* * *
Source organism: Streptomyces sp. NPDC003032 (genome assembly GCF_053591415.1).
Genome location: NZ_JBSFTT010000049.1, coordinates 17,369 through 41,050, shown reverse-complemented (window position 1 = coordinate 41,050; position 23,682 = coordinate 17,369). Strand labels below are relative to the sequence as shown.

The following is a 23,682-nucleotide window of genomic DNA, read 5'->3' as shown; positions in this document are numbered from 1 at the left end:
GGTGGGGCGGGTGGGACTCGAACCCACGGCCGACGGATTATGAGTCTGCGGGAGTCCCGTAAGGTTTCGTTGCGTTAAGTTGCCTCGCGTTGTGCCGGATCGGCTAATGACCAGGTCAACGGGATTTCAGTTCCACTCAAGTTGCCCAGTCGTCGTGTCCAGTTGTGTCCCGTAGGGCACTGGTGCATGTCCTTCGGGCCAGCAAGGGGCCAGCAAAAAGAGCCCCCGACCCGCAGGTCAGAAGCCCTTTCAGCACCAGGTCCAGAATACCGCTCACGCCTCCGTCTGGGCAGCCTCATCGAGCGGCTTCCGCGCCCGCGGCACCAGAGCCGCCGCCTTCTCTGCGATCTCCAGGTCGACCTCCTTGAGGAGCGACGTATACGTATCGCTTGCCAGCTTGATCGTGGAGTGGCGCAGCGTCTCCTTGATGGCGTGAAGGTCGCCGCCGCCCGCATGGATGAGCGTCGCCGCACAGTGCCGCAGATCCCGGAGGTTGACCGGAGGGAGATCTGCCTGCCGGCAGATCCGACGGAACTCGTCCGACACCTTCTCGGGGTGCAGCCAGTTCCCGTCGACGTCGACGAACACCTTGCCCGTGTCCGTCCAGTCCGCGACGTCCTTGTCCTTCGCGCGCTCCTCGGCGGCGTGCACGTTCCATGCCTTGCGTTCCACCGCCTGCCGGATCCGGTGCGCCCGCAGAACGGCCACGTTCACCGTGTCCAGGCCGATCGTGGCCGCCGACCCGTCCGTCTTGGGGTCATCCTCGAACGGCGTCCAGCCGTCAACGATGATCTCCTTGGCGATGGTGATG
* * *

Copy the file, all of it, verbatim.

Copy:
Source organism: Streptomyces sp. NPDC003032 (genome assembly GCF_053591415.1).
Genome location: NZ_JBSFTT010000049.1, coordinates 17,369 through 41,050, shown reverse-complemented (window position 1 = coordinate 41,050; position 23,682 = coordinate 17,369). Strand labels below are relative to the sequence as shown.

The following is a 23,682-nucleotide window of genomic DNA, read 5'->3' as shown; positions in this document are numbered from 1 at the left end:
GGTGGGGCGGGTGGGACTCGAACCCACGGCCGACGGATTATGAGTCTGCGGGAGTCCCGTAAGGTTTCGTTGCGTTAAGTTGCCTCGCGTTGTGCCGGATCGGCTAATGACCAGGTCAACGGGATTTCAGTTCCACTCAAGTTGCCCAGTCGTCGTGTCCAGTTGTGTCCCGTAGGGCACTGGTGCATGTCCTTCGGGCCAGCAAGGGGCCAGCAAAAAGAGCCCCCGACCCGCAGGTCAGAAGCCCTTTCAGCACCAGGTCCAGAATACCGCTCACGCCTCCGTCTGGGCAGCCTCATCGAGCGGCTTCCGCGCCCGCGGCACCAGAGCCGCCGCCTTCTCTGCGATCTCCAGGTCGACCTCCTTGAGGAGCGACGTATACGTATCGCTTGCCAGCTTGATCGTGGAGTGGCGCAGCGTCTCCTTGATGGCGTGAAGGTCGCCGCCGCCCGCATGGATGAGCGTCGCCGCACAGTGCCGCAGATCCCGGAGGTTGACCGGAGGGAGATCTGCCTGCCGGCAGATCCGACGGAACTCGTCCGACACCTTCTCGGGGTGCAGCCAGTTCCCGTCGACGTCGACGAACACCTTGCCCGTGTCCGTCCAGTCCGCGACGTCCTTGTCCTTCGCGCGCTCCTCGGCGGCGTGCACGTTCCATGCCTTGCGTTCCACCGCCTGCCGGATCCGGTGCGCCCGCAGAACGGCCACGTTCACCGTGTCCAGGCCGATCGTGGCCGCCGACCCGTCCGTCTTGGGGTCATCCTCGAACGGCGTCCAGCCGTCAACGATGATCTCCTTGGCGATGGTGATG